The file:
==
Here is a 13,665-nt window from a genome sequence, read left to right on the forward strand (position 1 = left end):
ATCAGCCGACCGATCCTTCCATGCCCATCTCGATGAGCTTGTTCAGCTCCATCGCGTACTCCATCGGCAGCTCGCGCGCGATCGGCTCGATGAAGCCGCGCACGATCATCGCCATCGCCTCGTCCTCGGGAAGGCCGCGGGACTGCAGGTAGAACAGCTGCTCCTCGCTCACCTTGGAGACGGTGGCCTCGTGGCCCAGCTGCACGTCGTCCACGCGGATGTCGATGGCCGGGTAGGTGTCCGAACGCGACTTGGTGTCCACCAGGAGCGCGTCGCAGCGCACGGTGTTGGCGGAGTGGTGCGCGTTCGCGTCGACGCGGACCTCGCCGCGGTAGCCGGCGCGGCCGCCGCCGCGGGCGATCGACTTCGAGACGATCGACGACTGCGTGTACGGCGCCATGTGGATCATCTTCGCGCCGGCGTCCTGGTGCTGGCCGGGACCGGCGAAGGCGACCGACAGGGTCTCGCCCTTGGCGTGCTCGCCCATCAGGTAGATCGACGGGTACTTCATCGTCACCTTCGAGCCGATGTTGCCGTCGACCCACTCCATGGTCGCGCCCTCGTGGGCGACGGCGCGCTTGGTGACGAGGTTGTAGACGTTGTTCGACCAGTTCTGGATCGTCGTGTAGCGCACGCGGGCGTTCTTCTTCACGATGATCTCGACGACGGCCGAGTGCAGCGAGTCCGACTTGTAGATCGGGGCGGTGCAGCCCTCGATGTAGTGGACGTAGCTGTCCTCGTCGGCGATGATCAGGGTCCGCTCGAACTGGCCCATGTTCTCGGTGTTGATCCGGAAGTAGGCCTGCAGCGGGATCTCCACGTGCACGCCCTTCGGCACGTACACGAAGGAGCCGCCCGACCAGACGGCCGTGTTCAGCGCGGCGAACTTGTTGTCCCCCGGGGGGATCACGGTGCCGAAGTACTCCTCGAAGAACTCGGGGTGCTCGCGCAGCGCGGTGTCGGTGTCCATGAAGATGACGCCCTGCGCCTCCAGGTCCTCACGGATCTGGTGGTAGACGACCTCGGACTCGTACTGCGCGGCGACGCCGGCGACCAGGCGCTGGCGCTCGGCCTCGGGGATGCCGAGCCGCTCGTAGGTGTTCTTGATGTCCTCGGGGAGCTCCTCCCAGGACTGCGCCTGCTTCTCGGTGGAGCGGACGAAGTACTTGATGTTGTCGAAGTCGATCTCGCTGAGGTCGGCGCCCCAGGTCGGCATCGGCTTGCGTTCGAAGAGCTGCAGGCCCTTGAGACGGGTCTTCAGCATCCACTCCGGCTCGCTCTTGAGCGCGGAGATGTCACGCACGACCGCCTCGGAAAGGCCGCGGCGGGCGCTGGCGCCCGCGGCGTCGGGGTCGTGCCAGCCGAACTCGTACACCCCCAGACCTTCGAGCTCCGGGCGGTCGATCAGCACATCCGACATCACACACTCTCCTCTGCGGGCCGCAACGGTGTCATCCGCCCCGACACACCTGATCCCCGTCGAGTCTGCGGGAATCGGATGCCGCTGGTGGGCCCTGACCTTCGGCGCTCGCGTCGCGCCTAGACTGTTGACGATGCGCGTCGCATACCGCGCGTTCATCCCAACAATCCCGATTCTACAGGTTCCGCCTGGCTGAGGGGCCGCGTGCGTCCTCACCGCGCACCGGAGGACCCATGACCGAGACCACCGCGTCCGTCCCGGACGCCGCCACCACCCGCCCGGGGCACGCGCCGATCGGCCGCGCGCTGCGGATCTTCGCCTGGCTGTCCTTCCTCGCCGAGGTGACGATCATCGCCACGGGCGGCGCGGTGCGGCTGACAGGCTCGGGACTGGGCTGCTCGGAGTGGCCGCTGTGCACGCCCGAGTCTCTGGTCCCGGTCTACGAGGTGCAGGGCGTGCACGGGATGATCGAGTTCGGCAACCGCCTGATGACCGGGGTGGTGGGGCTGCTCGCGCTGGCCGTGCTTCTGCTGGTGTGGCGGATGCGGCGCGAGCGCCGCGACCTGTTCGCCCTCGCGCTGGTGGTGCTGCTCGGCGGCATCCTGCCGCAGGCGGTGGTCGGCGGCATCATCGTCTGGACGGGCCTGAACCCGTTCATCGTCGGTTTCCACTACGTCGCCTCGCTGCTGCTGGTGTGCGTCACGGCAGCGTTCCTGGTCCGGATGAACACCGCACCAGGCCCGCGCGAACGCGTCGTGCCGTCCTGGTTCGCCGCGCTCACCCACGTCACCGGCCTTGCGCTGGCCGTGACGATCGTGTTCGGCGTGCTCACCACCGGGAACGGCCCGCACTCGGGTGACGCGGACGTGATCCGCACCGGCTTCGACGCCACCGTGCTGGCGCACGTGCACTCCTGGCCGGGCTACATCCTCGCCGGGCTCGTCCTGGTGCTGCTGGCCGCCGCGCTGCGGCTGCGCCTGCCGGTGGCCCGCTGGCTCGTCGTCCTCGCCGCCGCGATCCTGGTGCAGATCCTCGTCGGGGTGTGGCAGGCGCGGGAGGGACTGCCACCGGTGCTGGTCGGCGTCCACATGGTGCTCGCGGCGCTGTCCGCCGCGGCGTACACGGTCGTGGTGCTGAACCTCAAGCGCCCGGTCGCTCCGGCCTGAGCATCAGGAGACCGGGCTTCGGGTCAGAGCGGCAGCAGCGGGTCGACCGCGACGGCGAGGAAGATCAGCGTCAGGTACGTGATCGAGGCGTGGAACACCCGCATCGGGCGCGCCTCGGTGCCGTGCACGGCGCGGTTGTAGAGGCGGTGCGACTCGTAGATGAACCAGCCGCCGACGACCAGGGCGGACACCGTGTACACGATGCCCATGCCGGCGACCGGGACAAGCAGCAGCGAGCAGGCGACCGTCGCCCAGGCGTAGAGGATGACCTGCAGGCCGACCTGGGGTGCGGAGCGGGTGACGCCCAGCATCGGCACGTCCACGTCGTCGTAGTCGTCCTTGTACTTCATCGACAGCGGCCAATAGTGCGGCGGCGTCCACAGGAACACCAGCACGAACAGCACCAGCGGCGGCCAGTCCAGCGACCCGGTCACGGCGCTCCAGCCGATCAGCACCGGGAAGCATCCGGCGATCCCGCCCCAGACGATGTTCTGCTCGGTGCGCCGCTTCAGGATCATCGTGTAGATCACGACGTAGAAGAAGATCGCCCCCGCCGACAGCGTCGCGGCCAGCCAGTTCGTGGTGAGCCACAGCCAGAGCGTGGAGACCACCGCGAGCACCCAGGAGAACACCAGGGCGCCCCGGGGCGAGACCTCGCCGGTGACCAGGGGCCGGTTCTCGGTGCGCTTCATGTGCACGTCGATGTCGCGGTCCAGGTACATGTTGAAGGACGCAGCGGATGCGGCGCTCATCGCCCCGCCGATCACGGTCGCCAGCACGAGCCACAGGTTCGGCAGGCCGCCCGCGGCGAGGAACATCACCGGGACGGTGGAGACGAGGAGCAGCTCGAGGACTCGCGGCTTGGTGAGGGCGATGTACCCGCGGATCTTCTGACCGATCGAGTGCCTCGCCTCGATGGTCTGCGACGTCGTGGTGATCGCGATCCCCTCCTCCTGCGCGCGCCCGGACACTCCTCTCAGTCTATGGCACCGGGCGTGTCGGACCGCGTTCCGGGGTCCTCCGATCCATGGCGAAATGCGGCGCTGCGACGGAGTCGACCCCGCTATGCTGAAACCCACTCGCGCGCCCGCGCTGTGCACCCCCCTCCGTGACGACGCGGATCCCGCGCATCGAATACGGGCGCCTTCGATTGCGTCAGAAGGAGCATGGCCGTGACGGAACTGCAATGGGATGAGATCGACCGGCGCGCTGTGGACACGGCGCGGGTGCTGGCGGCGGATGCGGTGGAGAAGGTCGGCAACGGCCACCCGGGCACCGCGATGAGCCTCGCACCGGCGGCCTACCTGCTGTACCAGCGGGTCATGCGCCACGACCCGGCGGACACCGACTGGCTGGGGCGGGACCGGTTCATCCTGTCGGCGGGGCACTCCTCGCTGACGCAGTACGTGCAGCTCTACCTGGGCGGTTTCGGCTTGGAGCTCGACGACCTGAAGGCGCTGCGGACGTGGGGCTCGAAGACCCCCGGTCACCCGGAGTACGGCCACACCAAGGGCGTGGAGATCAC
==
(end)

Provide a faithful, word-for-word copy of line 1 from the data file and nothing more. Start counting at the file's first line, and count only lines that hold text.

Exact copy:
Here is a 13,665-nt window from a genome sequence, read left to right on the forward strand (position 1 = left end):